In 1997, Internet surfers looking for a good time on sites like www.sexygirls.com, www.erotic2000.com and www.1adult.com learned that they could access "MORE SEX for FREE" and "ALL NUDE ALL FREE PICTURES" simply by downloading special image-viewer software identified as "david.exe." But while the porn seekers were getting "FREE XXX IMAGES," the specially designed software secretly turned off their computer's modem volume, disconnected them from their Internet service provider, and reconnected them to phone numbers in Moldova. Each line would stay connected to a number in the former Soviet Republic -- collecting charges in excess of two dollars per minute -- even after the user had migrated from the site. In fact, the long-distance link would stay connected until the computer was turned off.
Tens of thousands of consumers in the United States and Canada began complaining about the huge charges they were finding on their phone bills. Investigators at the Federal Trade Commission traced the complicated long-distance chain to two web companies based in New York City: NiteLite Media and Audiotex Connection. When the FTC filed official legal complaints in October 1997, Peter Knobel was named as a party because his company, Cayman Islands-based Beylen Telecom, owned the Moldova numbers. Knobel told the FTC that he was unaware that the telecom's clients were involved in any illegal activity, and said he had the audiotext phone numbers shut down as soon as he learned they were being used improperly.
The FTC negotiated a settlement with Beylen and NiteLite in which the companies admitted no wrongdoing. Knobel signed the deal in November 1997, agreeing to pay a portion of the $800,000 that was to be returned to consumers. The FTC reached a separate settlement with Audiotex Connection that totaled nearly one million dollars.
That year, Paul Luehr of the FTC's Bureau of Consumer Protection told CNET's News.com that Beylen had acted as the technical mastermind for both companies. "We have alleged that Beylen provided all the companies with the instruments to carry out this scheme, from the phone numbers to the download program," Luehr said.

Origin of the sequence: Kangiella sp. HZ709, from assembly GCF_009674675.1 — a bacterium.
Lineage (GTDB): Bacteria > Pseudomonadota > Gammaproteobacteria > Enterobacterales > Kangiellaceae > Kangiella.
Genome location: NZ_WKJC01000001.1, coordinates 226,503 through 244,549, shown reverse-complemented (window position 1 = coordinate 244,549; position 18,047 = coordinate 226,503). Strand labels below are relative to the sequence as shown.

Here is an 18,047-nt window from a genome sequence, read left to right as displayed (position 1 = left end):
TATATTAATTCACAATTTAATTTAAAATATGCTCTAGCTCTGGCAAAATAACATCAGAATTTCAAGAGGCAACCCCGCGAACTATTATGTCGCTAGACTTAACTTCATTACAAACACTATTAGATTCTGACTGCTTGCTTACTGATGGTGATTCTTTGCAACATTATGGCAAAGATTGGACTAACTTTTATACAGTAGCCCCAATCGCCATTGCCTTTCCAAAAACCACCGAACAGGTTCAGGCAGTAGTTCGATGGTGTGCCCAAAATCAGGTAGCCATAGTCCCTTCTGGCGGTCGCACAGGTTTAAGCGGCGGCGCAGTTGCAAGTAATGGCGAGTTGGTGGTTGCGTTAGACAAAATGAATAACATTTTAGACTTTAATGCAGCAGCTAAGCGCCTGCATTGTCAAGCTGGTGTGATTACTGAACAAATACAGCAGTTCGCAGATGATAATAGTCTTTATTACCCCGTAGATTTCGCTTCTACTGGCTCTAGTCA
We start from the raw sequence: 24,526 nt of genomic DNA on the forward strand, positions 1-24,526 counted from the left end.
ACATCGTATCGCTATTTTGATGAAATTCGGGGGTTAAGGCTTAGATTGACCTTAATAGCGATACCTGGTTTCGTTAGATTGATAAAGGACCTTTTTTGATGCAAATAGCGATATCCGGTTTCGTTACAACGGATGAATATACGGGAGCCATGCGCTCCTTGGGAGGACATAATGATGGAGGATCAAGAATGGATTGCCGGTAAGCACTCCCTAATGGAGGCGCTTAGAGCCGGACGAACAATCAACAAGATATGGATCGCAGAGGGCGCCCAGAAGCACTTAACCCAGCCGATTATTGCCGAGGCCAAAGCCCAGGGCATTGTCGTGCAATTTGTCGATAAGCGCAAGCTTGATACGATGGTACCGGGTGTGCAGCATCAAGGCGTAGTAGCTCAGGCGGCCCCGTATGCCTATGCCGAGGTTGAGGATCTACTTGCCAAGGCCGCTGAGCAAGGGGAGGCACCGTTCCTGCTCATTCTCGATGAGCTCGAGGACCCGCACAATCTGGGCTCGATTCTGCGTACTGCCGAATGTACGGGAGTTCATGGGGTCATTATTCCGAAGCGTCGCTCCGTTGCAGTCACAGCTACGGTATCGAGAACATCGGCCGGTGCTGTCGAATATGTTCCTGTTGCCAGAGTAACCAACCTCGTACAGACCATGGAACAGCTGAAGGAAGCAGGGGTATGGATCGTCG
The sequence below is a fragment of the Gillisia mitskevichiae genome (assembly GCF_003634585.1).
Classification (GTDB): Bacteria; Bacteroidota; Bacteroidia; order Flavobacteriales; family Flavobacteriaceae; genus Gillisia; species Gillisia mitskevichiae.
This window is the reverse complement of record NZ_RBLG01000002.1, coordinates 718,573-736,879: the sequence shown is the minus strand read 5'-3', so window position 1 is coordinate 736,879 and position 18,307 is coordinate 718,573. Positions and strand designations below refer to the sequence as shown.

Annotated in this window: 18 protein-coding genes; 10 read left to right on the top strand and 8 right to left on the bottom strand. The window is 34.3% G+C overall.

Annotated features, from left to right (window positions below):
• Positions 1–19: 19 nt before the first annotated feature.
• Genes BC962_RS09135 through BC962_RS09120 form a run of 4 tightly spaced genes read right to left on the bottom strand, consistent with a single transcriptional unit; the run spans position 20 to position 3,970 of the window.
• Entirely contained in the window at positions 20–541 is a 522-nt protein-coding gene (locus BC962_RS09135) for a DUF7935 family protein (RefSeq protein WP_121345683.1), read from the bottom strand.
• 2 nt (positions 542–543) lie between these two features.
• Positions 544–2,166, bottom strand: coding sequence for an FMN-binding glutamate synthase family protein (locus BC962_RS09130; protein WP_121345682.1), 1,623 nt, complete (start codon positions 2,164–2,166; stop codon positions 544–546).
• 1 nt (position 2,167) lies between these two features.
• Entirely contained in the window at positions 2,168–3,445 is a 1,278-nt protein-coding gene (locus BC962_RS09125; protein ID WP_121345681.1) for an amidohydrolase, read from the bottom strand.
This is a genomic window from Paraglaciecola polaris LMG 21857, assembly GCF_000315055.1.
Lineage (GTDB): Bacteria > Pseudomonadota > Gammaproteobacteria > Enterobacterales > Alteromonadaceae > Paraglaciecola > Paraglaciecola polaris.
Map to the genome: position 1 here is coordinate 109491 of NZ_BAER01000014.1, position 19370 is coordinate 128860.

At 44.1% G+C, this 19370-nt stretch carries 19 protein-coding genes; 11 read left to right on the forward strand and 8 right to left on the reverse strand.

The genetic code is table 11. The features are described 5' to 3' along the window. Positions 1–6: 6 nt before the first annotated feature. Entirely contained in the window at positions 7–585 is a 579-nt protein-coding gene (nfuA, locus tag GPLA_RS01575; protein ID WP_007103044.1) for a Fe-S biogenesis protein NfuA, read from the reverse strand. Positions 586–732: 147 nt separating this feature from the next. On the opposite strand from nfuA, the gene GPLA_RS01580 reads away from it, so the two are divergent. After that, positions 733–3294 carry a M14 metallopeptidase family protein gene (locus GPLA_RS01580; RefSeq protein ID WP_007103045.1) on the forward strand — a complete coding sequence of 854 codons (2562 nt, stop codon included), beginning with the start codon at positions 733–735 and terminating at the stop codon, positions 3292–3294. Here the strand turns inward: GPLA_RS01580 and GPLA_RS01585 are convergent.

Knobel denies that Beylen was involved with the pornography industry in any way, saying that rumor was started by enemies of his Crossroads project. But the FTC settlement isn't the only place where Peter Knobel's name has been linked with the adult-entertainment business.
A 1996 lawsuit filed in Florida District Court lists the defendants as "Beylen Communications, Inc, W.K.P. Inc., Seth Warshavsky, Peter Knobel and Ruth Parasol." According to attorney J.B. Grossman, Beylen and W.K.P. -- a company that dealt in "international audiotext" or "10XXX" technology enabling callers to access various "live informational and entertainment services, similar to 1-900 numbers" -- were unfairly charging his client, Telecard Marketing Center, for use of its telephone-sex hotlines. Telecard ran out of money to pay for legal representation and the case was dropped, but Grossman stands by the information gathered for the initial complaint, which identifies Knobel as a registered officer of W.K.P. "We vetted our allegations very carefully," he says.
Knobel says he doesn't know anything about the Florida lawsuit, and adds, "You're fishing for bullshit."
The name more commonly associated with W.K.P. belongs to Seth Warshavsky, a man Wired called the "Prince of Porn" in 1999. Two years earlier, the tech-focused publication had printed a 9,000-word profile of the young entrepreneur, a scrappy pioneer of the online pornography industry. Warshavsky started his business in Seattle in the early '90s, using phone-sex numbers like the profitable 1-800-GET-SOME to build a multimillion-dollar operation. "Then, realizing that he could run calls through Canada and bill customers $3.99 a minute in long-distance charges that cost about one-tenth of that, he opened an operation in Vancouver," the article said. "Eventually he went in with two partners and formed a company called W.K.P. Inc. to build his own long-distance network."